So, all things considered, we believe that some of the largest waves were reaching 8 metres, maybe more. When you are essentially sat at the waterline you see and feel everyone of the centimetres that make up that wave!

Back to it…

The first hour went solidly. I tore along at record speed, cresting the enormous rollers and skittering down the other side at even greater speeds. There was the thrill and adrenaline of being on a roller coaster in a blindfold but without the psychological comfort blanket of knowing some clever engineer has done a bunch of safety checks. I was buzzing - but not without a pinch of anxiety. Then the squalls started.

Our experience of squalls thus far had been in turning benign conditions into wet, gusty, choppy conditions. But as I was to find out, combine a squall with already pumping wind and waves and you end up in what mariners refer to as “an absolute shitstorm”. 

Having been cruising at pace for an hour or so I was feeling quietly confident in our progress and excited to be making miles. Despite the moon having risen, it was generally quite cloudy so it wasn’t possible to see the dark squall clouds closing in. Then suddenly, it all started.

Firstly, the flag - which had been blowing consistently in the direction of travel - flipped ninety degrees. The boat strained, torn between going with the heavy wind or the big swell, which were now perpendicular. I managed to find a course in between and continue - with more than the occasional wave coming over the deck.

But then the ocean flipped. What had been large, steady swell became a broiling mess. This was not standard choppiness as the magnitude of the waves had not reduced. It was some kind of road-raged, super swell that was about to turn homicidal on us.

These conditions were not like taking a pounding from the Pontypool front row, as was the case near Tenerife. It was more a confrontation with Cerys from the Valleys after 6 snakebites and a double Malibu. Yes, she could weigh in as a prop but she’s not a professional like our Ponty boys. When Cerys gives you a kicking it’s all nails, hair pulling and screeching. Erratic, wild, haphazard and - dangerous. That’s what we were dealing with here.

The ocean surface went from being like a Sine wave from a GCSE maths textbook - all regular, smooth and predictable - to what you’d expect the brainwave output to be if you fed an aye-aye some magic mushrooms and hooked it up to an EEG. Regular, smooth and predictable? No sir. 

I fought to keep the boat straight but would have had more luck finding a straight line in a bowl of noodles. The wind howled from port then starboard then stern then starboard and back to port. Waves rose up from the stern like towering multi-storey car parks whilst monster truck size waves took to pounding each beam. The oars repeatedly got yanked from my hands and beat onto my shins and knees. The boat spun. The autohelm alarms cried out in distress and I cried out for the boys to get on deck.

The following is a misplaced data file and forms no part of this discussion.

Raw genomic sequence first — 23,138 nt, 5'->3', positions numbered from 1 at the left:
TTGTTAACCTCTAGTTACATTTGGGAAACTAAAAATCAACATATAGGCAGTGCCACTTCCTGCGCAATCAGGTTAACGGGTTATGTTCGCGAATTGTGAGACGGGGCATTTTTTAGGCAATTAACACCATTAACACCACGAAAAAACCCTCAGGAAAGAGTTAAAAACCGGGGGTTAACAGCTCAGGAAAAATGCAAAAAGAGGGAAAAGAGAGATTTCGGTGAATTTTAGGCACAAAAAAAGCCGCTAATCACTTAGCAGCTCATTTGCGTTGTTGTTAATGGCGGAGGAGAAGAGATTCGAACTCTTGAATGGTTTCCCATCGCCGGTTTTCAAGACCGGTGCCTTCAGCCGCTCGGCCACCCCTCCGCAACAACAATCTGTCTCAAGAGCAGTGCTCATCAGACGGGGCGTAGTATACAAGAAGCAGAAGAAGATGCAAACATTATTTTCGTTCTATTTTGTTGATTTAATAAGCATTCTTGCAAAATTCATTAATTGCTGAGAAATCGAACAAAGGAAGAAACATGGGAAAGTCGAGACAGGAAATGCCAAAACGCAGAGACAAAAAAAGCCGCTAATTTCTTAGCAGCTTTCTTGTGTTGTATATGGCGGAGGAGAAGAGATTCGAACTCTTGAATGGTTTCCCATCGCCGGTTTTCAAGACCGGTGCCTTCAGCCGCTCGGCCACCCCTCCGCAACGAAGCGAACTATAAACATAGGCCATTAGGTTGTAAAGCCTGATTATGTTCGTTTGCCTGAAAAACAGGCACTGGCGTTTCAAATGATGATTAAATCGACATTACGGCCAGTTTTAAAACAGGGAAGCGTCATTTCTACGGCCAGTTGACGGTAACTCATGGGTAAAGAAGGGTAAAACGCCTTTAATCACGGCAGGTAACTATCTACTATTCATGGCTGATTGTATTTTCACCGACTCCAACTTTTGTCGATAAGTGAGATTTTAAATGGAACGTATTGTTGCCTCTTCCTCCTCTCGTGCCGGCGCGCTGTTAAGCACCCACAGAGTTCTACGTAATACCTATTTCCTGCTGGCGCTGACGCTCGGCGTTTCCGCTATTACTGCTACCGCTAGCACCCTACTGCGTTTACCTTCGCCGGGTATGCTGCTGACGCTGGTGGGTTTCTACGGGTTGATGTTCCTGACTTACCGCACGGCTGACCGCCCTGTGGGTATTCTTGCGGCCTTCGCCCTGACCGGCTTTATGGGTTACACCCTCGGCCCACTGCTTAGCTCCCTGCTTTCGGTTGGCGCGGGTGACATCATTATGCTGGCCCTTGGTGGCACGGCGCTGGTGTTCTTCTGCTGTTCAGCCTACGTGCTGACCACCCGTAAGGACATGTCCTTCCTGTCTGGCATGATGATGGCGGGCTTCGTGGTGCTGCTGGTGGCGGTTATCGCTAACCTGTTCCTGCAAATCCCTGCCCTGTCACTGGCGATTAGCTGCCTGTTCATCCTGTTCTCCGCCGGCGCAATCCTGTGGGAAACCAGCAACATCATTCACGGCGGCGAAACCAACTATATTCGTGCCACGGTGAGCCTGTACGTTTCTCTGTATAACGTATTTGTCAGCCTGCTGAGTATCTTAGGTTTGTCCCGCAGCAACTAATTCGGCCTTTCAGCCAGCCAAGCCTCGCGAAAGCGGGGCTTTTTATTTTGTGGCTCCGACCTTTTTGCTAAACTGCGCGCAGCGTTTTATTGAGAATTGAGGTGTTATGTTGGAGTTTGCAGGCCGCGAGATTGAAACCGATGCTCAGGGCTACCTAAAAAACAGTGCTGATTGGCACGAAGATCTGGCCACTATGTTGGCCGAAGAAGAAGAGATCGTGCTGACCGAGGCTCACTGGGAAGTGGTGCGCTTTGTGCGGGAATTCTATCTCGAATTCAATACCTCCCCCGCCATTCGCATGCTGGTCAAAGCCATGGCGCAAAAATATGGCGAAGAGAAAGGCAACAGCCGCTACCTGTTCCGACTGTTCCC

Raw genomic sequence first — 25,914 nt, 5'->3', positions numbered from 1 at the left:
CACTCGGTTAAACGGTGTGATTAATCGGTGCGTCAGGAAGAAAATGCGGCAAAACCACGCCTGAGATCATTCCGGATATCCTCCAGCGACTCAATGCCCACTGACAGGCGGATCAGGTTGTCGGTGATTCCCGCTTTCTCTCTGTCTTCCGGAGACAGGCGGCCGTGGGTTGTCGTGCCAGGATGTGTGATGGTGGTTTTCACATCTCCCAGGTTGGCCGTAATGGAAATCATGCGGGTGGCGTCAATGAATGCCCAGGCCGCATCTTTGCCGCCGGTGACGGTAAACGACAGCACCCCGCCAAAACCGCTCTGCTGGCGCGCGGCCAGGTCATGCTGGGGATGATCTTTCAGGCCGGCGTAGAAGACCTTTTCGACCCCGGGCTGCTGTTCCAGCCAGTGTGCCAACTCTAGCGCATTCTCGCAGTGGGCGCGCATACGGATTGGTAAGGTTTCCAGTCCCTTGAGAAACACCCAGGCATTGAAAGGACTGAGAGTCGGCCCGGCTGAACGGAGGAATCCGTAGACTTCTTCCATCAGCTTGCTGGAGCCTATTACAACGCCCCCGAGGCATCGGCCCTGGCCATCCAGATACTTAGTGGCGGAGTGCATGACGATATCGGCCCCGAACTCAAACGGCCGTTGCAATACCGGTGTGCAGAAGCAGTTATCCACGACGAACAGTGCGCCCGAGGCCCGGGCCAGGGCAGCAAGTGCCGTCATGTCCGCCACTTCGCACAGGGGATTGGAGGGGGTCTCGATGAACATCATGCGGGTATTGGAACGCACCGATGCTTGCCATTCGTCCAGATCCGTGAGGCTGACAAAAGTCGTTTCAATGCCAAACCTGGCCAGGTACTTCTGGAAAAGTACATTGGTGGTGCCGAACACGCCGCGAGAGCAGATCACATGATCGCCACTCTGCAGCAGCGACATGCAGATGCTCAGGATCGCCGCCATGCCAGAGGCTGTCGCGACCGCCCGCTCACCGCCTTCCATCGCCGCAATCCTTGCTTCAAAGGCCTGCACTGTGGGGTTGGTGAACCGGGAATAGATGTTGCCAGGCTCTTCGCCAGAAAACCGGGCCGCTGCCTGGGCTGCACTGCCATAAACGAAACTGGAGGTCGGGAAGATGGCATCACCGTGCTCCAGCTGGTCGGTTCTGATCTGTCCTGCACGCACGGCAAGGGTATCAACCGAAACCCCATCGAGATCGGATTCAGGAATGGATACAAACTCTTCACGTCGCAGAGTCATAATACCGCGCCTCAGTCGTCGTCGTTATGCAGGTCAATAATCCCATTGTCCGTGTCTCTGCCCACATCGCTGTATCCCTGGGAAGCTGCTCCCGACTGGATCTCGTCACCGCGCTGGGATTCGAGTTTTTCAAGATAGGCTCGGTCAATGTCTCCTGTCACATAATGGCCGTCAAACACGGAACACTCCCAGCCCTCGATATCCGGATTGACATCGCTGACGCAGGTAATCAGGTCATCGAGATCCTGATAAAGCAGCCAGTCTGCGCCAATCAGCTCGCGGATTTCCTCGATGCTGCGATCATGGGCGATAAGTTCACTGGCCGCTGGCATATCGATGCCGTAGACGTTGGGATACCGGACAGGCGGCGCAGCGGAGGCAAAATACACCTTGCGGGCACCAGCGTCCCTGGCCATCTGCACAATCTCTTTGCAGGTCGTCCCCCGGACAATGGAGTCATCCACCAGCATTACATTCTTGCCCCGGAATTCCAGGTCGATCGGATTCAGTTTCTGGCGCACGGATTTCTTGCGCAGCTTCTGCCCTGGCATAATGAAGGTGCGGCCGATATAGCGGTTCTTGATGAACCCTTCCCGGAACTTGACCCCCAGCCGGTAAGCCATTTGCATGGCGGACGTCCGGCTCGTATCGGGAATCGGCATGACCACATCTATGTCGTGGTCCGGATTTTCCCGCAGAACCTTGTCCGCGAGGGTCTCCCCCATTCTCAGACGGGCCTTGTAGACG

From here, things deviated from our usual script. Instead of tumbling from the hatches in bewilderment to get chewed up by the frothing ocean, Stef and Dirk put their heads out in turn and declared, “understood - I’m putting on my harness and will be on deck in under a minute. What do you need me to do?”.  

You see, in Tenerife we’d conducted a debrief and safety review for exactly these circumstances. We’d developed protocol for emergency comms, drilled drogue deployment, anchor haul and boat turning procedures for heavy weather. And it worked. We turned the boat to a sensible direction, deployed the drogue and flooded the hold with sea water for stability and to avoid capsize. We were able to go from all hands on deck to crew back in bunks within fifteen minutes. You never know what’s coming next from the ocean but I’m proud of how we handled ourselves and the vessel in the worst conditions we’ve seen yet. Let’s hope it continues!

There was no need for emergency drills over the following few days. The wind and waves gradually died off to leave us floating along the lilly pad covered lake of an English country manor. After an energetic few days of tormenting little Wa’omoni and crew, Lady Atlantic needed a break. She took the opportunity to slosh about languidly and told the wind and squalls to take some me-time.  

Such conditions are a mixed blessing. On the one hand, it’s an enormous relief to have respite from the non-stop churning and motion of the boat. Although you become used to it, always stumbling about, having to make constant rebalancing adjustments, getting hit by waves and rolling around whilst you try to sleep takes a toll.

On the other hand, no wind makes for slow progress and heavy rowing. Every stroke to drag forward Wa’omoni’s 1000kg is hard earned and none of the momentum is retained. We tried different shift patterns and minimised weight by carrying just enough water in our jerrycans but, ultimately, it was a slog.

The flat water did bring a new form of nighttime entertainment. Most nights we see some sparkles as our oars hit the water, as though someone is throwing handfuls of glitter with each stroke. We already considered this bioluminescence pretty incredible but the still water must have allowed the magic ocean dust to settle and concentrate. 

When we struck the surface a volcano of yellow-green light erupted. It was like slapping a pan of white hot molten steel and watching the fountain of glowing sparks spew out. With the back stroke, the oar dripped with glowing embers that hit the water to cause glistening ripples. I definitely felt like Gandalf with a magic oar and may have spent some time slapping away and casting the odd spell.

It turns out I’m not the only one that enjoys the magic water. During my 3am shift I heard the tell tale hiss of a dolphin blowhole. As it was pitch black I didn’t expect to spot anything but had a quick glance about. A few metres from the boat I saw the ocean light up; then again a bit further off; another hiss and splash and the water exploded with sparks. As the dolphins frolicked they ignited the luminescence creating a light show! Streaks from their dorsal fins, fountains from their blowholes and explosions when they jumped and hit the water. The display from a few days back was impressive but including special effects to this level was beyond what I’d expect from even these brainiest of creatures. What a treat.

Conditions remained calm until day 30 when we finally crossed the Tropic of Cancer. The weather had become pretty warm by this point (although still chilly at night) and it’s certainly a relief to have some opportunity to dry clothes and ourselves during the day. Next milestone, Cape Verde.